Then I realised something hugely important in the narrative of my existence. I have always been known as a very dry, restrained, unemotional sort of a person. Never getting excited about art or people or anything really and I never truly knew love. It felt more of a mass delusion than something real. I had plenty of girlfriends, and liked the majority of them very much but when they told me they loved me I could either respond with the truth or the more gentle approach, which was to lie.


That is, until it happened. I found a creature with whom I felt the deepest of admiration. Who’s darkness was light and who’s flaws oozed sweetest perfection. Never before had I felt such excitement over the sight and sense of a person. At last I had encountered an entity for whom the production of compliments wasn’t a task but a desperately relentless pleasure. The girl flew away, I drank lots of beer and soon enough I was yet again incapable of love. It was a beautiful tragedy and I soon came to appreciate the absurdity of a life which allows such magnitudes of sorrow to exist.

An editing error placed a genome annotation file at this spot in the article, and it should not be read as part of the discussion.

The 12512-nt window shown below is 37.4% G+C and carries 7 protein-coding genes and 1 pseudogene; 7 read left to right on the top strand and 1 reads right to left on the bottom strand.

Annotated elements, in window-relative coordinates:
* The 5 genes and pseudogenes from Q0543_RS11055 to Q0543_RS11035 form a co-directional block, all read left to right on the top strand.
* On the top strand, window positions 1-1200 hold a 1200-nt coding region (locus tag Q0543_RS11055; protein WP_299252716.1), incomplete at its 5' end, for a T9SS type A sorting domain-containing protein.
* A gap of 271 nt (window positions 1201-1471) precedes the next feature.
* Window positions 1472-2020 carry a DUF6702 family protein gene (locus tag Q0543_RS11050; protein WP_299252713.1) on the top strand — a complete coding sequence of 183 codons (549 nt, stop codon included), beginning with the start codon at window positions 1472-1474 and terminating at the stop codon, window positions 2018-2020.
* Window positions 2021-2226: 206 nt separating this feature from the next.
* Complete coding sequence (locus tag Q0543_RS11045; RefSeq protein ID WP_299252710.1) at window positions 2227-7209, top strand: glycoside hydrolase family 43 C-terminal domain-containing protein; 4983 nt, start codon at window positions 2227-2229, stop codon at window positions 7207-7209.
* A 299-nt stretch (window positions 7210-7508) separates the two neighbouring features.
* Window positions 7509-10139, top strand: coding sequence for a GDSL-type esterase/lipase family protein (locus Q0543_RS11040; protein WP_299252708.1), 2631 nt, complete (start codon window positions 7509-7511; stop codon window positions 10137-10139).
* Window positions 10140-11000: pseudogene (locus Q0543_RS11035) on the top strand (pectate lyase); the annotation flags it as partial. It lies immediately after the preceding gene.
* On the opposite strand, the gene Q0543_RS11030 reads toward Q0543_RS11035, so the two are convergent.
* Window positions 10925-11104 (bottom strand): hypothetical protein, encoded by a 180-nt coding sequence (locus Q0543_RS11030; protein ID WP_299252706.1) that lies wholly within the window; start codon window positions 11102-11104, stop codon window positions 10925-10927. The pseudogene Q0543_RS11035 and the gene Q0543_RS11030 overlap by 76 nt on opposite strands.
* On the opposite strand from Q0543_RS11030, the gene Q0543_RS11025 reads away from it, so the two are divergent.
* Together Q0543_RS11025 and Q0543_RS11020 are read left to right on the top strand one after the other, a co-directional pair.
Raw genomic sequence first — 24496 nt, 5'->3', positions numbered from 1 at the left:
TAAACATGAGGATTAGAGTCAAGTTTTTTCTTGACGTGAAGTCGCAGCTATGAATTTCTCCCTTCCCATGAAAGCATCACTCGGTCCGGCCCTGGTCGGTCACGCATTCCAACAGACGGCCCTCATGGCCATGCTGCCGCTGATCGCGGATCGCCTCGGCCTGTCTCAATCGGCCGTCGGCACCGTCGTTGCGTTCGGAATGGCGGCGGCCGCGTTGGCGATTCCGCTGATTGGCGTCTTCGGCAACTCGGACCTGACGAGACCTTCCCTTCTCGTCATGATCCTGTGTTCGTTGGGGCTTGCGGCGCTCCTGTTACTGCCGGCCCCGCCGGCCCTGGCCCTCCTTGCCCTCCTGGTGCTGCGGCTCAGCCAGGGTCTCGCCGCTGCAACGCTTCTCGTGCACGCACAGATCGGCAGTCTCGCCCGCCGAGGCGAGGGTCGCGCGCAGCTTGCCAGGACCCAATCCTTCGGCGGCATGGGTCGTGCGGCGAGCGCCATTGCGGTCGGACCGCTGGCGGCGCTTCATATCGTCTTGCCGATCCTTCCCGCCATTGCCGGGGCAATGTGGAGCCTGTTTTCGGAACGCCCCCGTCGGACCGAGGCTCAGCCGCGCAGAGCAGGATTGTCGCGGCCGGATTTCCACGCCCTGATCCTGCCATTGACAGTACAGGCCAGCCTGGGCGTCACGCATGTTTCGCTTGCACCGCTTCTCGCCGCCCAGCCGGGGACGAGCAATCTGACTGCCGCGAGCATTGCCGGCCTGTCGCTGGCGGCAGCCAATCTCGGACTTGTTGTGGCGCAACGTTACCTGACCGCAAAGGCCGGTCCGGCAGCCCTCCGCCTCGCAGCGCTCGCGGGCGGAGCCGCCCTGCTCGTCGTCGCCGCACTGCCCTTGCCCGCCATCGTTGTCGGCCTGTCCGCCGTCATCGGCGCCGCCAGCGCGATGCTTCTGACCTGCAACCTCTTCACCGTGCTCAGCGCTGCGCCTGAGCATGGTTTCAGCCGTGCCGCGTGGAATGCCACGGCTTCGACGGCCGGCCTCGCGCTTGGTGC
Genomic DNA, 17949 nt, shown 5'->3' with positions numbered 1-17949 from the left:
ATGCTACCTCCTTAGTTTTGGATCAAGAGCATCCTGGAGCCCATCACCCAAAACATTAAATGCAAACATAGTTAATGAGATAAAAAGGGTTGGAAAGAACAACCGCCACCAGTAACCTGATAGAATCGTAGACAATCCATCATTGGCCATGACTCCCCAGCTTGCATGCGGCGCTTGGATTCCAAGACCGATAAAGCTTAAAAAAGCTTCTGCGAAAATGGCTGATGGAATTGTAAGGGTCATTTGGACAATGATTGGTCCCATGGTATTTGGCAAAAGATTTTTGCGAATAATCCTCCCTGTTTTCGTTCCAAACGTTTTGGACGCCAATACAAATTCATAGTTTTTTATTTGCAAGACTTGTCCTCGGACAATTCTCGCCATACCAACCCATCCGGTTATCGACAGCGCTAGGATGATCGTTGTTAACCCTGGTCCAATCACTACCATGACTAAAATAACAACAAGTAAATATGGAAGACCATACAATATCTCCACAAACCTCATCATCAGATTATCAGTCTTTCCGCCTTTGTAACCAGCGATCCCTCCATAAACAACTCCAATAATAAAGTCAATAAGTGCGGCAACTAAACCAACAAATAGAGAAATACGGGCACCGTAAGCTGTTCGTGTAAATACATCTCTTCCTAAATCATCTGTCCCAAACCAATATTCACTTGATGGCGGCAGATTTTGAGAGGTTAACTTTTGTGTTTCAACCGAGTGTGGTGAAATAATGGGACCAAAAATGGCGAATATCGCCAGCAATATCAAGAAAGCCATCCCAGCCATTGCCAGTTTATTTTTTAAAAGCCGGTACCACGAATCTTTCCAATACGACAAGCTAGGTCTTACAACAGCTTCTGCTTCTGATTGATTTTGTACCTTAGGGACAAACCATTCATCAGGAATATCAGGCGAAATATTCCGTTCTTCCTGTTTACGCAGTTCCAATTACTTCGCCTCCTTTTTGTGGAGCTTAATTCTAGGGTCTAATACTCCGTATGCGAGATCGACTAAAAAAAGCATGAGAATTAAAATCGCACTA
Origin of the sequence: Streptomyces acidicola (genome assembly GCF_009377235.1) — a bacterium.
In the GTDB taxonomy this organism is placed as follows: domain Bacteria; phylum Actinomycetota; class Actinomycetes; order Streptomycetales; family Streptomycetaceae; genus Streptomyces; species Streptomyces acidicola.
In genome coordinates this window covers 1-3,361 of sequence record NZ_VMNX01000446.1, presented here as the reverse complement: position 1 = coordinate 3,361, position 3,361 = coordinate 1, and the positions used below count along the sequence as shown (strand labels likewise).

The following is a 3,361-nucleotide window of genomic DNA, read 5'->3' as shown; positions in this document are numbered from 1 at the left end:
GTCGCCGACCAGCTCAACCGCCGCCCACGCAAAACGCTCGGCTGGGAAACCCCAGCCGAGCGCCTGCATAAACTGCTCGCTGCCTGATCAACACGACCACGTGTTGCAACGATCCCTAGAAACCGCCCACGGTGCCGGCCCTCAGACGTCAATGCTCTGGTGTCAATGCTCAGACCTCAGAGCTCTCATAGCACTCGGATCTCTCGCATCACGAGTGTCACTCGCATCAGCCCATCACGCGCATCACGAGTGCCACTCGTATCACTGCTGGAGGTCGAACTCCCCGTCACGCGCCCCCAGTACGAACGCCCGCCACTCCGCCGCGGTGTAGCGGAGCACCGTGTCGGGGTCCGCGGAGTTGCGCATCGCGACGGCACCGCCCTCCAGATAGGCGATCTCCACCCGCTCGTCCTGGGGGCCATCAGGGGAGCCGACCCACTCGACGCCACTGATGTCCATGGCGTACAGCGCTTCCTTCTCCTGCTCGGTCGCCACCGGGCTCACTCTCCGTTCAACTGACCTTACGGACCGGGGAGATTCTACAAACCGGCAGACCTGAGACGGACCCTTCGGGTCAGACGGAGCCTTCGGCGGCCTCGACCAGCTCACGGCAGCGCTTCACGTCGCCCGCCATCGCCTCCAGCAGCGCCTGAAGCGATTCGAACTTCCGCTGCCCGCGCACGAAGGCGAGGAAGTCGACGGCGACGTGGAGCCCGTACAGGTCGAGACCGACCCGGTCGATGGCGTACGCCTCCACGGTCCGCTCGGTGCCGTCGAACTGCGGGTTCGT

I feel as though the girl absurd was a trigger for the chemical/hormonal process involved in love that I simply would not have been able to process if I were in a previous or future cognitive state. I also believe that without the use of an emotionally capable memory the presence of another being will simply not be able to spark deep and true emotions from within ones own psyche. A person for whom excites you does so not because of who they are but because they trigger a learned response with in you, which can only flourish when the memory of their divine beauty shines clearly. I look forward to falling head over heals again and maybe even being able to cry over the beauty of an artwork once my issues are further addressed.